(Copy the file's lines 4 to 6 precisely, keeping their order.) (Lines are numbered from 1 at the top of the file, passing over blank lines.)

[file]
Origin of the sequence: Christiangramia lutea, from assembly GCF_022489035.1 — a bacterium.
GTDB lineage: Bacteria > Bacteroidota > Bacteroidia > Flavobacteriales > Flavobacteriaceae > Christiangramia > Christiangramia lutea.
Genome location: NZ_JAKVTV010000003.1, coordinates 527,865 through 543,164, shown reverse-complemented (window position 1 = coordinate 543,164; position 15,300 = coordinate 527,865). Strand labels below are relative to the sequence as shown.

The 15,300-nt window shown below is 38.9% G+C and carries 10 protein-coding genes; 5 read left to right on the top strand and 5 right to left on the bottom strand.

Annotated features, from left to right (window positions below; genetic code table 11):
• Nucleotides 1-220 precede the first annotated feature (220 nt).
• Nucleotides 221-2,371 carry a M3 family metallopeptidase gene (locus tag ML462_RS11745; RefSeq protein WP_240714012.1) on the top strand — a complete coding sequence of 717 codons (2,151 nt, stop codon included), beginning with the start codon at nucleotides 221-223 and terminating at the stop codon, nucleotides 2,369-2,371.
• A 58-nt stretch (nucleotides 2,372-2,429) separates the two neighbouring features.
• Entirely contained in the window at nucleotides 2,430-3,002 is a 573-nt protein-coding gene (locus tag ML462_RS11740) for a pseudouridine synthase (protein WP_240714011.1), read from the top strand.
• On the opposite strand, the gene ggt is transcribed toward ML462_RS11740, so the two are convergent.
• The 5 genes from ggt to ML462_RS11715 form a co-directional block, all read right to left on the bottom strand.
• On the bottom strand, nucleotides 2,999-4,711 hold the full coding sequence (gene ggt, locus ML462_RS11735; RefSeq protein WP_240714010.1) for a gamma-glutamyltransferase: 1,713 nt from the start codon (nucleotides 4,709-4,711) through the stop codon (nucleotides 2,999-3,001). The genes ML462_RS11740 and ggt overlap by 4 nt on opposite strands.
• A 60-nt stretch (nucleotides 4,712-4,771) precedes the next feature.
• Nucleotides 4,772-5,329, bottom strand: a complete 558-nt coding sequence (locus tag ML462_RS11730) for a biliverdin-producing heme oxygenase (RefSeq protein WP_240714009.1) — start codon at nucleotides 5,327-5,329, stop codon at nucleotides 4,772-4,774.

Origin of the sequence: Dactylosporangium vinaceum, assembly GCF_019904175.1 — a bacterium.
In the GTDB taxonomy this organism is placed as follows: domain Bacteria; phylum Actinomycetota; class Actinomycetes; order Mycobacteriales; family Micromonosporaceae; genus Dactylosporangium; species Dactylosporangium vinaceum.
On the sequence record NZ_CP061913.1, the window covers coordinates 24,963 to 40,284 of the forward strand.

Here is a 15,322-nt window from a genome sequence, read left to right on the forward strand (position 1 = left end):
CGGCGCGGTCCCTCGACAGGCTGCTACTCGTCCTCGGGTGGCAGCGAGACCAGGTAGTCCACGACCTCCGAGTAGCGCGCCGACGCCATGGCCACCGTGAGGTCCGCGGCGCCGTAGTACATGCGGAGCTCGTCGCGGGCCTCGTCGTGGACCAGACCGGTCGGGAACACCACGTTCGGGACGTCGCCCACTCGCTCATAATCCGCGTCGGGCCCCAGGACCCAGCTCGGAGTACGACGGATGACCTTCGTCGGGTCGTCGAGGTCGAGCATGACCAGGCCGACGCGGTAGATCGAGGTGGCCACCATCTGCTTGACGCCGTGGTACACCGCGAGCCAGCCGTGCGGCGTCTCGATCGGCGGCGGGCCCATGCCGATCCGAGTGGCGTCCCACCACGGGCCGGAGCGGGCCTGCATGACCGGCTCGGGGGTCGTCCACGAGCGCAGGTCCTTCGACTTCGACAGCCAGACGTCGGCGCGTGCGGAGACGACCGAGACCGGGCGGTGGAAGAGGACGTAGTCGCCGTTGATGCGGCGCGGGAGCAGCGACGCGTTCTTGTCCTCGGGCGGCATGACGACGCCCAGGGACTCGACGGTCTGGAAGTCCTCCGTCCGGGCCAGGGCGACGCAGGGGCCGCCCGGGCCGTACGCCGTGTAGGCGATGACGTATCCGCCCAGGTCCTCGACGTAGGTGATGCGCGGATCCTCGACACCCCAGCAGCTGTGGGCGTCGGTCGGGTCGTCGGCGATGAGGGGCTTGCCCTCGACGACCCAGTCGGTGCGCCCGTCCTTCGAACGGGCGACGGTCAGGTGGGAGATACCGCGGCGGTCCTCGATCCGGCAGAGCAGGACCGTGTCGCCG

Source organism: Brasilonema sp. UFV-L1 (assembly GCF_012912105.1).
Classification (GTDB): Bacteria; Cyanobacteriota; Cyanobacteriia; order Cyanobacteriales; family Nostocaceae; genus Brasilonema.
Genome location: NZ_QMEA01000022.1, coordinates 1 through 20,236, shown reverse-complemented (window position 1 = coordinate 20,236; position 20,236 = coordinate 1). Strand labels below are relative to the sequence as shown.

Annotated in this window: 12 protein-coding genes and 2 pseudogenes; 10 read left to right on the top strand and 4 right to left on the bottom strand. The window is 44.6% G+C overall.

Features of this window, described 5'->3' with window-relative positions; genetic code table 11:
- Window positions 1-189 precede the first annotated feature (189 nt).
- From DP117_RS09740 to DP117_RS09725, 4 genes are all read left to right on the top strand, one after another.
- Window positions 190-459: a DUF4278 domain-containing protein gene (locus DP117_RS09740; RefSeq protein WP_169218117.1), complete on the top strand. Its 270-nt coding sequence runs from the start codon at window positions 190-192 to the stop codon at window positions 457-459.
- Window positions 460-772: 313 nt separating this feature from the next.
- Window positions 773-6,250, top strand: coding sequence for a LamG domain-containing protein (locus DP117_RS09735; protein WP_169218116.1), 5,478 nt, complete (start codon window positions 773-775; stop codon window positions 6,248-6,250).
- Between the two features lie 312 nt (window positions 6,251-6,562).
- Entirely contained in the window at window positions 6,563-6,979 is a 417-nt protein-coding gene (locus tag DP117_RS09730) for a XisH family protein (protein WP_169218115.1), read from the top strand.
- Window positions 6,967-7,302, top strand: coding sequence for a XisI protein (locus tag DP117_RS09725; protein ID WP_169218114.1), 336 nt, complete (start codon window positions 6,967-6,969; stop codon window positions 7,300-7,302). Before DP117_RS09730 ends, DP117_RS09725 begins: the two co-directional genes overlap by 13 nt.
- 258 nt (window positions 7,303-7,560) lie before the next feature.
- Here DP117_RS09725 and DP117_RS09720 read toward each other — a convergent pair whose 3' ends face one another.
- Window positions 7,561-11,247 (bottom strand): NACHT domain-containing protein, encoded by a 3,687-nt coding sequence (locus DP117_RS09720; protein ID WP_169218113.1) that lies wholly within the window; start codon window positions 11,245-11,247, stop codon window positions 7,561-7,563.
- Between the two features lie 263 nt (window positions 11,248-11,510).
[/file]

The 15,300-nt window shown below is 38.9% G+C and carries 10 protein-coding genes; 5 read left to right on the top strand and 5 right to left on the bottom strand.

Annotated features, from left to right (window positions below; genetic code table 11):
• Nucleotides 1-220 precede the first annotated feature (220 nt).